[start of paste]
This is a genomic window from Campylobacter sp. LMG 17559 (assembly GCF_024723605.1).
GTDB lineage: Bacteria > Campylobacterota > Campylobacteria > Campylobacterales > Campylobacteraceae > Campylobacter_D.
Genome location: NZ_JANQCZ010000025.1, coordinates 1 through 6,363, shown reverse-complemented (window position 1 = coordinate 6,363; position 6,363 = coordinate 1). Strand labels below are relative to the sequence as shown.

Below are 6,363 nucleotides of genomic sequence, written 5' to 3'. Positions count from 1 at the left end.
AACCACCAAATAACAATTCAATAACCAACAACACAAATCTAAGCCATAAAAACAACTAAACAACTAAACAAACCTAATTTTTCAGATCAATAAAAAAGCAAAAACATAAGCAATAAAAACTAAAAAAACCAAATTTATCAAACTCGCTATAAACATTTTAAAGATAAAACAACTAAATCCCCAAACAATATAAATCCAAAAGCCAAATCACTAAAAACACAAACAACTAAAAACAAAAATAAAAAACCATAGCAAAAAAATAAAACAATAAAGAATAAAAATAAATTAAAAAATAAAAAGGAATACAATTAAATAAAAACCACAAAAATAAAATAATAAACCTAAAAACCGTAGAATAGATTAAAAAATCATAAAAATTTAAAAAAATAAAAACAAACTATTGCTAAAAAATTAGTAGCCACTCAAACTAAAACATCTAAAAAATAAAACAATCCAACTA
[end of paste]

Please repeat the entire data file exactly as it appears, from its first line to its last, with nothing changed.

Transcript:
This is a genomic window from Campylobacter sp. LMG 17559 (assembly GCF_024723605.1).
GTDB lineage: Bacteria > Campylobacterota > Campylobacteria > Campylobacterales > Campylobacteraceae > Campylobacter_D.
Genome location: NZ_JANQCZ010000025.1, coordinates 1 through 6,363, shown reverse-complemented (window position 1 = coordinate 6,363; position 6,363 = coordinate 1). Strand labels below are relative to the sequence as shown.

Below are 6,363 nucleotides of genomic sequence, written 5' to 3'. Positions count from 1 at the left end.
AACCACCAAATAACAATTCAATAACCAACAACACAAATCTAAGCCATAAAAACAACTAAACAACTAAACAAACCTAATTTTTCAGATCAATAAAAAAGCAAAAACATAAGCAATAAAAACTAAAAAAACCAAATTTATCAAACTCGCTATAAACATTTTAAAGATAAAACAACTAAATCCCCAAACAATATAAATCCAAAAGCCAAATCACTAAAAACACAAACAACTAAAAACAAAAATAAAAAACCATAGCAAAAAAATAAAACAATAAAGAATAAAAATAAATTAAAAAATAAAAAGGAATACAATTAAATAAAAACCACAAAAATAAAATAATAAACCTAAAAACCGTAGAATAGATTAAAAAATCATAAAAATTTAAAAAAATAAAAACAAACTATTGCTAAAAAATTAGTAGCCACTCAAACTAAAACATCTAAAAAATAAAACAATCCAACTA